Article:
The House of Lords in Seymour 1983 2 AC 493 sought to identify the mens rea for "motor manslaughter" (negligently causing death when driving a motor vehicle). Reference was made to Caldwell 1982 AC 341 and Lawrence 1982 AC 510 which held that a person was reckless if:
The conclusion was that for motor manslaughter (and, by implication, for all cases of gross negligence), it was more appropriate to adopt this definition of recklessness. Consequently, if the defendant created an obvious and serious risk of causing physical injury to someone, there could be liability whether there was simple inadvertence or conscious risk-taking. It was no longer a defence to argue that the negligence had not been gross.
In Adomako 1995 1 AC 171 an anaesthetist failed to notice that a tube had become disconnected from the ventilator and the patient died. Lord Mackay disapproved Seymour and held that the Bateman test of gross negligence was the appropriate test in manslaughter cases involving a breach of duty, allowing the jury to consider the accused's conduct in all the surrounding circumstances, and to convict only if the negligence was very serious. Individuals have a duty to act in the following situations:
In Attorney-General’s Reference (No 2 of 1999) 2000 3 AER 182, a case on corporate manslaughter that arose out of the Southall rail crash, the Court of Appeal decided the defendant's subjective state of mind (i.e. whether there was conscious risk-taking) is irrelevant and, therefore, so is the question of recklessness, leaving the objective test as the only test for liability. Rose LJ, said:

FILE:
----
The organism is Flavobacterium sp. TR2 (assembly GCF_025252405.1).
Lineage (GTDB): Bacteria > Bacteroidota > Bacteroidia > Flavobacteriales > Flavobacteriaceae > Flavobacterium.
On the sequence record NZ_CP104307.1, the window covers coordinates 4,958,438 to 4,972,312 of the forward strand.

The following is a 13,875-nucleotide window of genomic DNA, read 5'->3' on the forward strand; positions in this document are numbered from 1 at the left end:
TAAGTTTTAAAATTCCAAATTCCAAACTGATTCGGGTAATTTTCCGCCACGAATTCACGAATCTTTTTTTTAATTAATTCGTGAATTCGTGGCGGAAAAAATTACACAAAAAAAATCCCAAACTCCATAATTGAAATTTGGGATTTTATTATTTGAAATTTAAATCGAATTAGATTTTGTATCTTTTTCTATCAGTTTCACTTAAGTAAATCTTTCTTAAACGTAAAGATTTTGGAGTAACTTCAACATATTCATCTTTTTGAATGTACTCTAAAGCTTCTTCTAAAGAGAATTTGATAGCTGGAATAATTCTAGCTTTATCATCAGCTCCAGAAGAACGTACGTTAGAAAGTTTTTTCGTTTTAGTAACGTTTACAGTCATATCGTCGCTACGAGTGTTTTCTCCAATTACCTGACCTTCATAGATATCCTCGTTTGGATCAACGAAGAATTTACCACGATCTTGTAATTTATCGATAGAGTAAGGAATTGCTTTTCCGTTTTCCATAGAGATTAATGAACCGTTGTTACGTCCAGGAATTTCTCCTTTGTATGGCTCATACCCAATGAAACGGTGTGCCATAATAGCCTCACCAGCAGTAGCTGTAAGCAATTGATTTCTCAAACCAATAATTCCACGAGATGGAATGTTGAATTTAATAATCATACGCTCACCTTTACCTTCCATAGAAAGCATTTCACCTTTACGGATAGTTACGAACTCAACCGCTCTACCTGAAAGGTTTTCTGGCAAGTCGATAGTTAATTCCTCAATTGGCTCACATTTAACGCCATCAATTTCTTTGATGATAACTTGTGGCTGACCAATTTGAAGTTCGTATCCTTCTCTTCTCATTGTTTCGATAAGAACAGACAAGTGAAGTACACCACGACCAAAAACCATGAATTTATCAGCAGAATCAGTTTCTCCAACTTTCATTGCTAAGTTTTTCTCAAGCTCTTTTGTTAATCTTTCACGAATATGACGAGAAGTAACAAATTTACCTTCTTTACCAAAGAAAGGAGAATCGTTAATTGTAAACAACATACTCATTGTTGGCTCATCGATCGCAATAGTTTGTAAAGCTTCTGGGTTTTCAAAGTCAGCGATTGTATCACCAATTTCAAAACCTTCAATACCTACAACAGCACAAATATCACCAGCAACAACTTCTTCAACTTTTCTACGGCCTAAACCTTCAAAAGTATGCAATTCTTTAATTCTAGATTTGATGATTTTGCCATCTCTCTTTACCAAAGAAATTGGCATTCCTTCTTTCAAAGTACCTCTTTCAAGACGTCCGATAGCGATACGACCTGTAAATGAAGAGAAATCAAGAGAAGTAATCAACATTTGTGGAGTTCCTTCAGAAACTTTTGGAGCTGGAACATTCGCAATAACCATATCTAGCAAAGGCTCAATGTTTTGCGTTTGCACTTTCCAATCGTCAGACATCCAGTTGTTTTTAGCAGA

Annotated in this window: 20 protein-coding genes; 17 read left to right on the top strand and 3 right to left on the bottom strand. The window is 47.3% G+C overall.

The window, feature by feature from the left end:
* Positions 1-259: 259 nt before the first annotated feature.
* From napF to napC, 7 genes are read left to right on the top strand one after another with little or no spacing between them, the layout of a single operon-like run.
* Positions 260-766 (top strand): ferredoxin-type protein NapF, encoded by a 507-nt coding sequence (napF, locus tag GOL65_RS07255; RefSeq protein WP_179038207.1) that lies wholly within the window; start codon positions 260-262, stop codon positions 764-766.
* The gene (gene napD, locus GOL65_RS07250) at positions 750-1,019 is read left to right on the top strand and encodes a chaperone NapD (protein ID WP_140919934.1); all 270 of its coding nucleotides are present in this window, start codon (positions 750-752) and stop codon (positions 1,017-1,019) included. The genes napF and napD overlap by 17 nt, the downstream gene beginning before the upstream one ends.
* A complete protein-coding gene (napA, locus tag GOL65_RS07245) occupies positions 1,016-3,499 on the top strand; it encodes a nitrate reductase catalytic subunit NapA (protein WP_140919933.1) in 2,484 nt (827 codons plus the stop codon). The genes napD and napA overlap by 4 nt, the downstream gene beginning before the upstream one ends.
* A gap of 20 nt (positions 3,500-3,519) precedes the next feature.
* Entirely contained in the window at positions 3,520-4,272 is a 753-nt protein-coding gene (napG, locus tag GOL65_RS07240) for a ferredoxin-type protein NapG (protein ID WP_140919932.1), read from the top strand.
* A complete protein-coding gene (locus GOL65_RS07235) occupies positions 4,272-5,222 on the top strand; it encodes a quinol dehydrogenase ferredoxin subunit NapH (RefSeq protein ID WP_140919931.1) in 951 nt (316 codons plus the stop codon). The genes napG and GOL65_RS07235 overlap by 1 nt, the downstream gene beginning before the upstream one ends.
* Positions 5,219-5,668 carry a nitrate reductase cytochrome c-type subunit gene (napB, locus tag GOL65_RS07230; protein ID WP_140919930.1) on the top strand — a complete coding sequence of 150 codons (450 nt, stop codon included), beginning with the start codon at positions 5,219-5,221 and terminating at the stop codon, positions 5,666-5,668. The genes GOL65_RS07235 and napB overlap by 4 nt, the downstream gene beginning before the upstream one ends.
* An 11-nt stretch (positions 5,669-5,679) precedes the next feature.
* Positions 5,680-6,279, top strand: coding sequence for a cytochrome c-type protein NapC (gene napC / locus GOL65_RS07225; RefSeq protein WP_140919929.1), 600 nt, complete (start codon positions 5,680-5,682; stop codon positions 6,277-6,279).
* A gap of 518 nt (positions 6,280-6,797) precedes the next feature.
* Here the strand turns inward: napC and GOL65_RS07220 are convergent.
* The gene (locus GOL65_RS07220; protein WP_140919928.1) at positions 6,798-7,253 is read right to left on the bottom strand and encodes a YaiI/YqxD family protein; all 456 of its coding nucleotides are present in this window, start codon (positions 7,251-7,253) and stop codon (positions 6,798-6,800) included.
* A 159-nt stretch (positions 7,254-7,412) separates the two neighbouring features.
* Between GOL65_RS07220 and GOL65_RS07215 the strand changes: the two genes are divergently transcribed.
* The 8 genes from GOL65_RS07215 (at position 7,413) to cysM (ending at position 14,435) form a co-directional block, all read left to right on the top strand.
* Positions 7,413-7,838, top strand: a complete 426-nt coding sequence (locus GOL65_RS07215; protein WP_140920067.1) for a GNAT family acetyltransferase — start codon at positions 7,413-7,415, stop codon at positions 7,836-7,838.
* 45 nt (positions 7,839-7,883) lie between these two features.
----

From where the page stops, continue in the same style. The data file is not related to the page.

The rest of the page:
Although there may be cases where the defendant’s state of mind is relevant to the jury’s consideration when assessing the grossness and criminality of his conduct, evidence of his state of mind is not a pre-requisite to a conviction for manslaughter by gross negligence. The Adomako test is objective, but a defendant who is reckless as defined in Stone may well be the more readily found to be grossly negligent to a criminal degree. In our judgment unless an identified individual’s conduct, characterisable as gross criminal negligence, can be attributed to the company, the company is not, in the present state of the common law, liable for manslaughter.Civil negligence rules are not apt to confer criminal liability…the identification principle remains the only basis in common law for corporate liability for gross negligence manslaughter. (see imputation). This was only persuasive authority for the law of manslaughter at large, but R v DPP, ex p Jones 2000 (QBD) IRLR 373 which said that the test of negligent manslaughter is objective, confirmed Attorney General’s Reference (No 2 of 1999) as a correct general statement of law.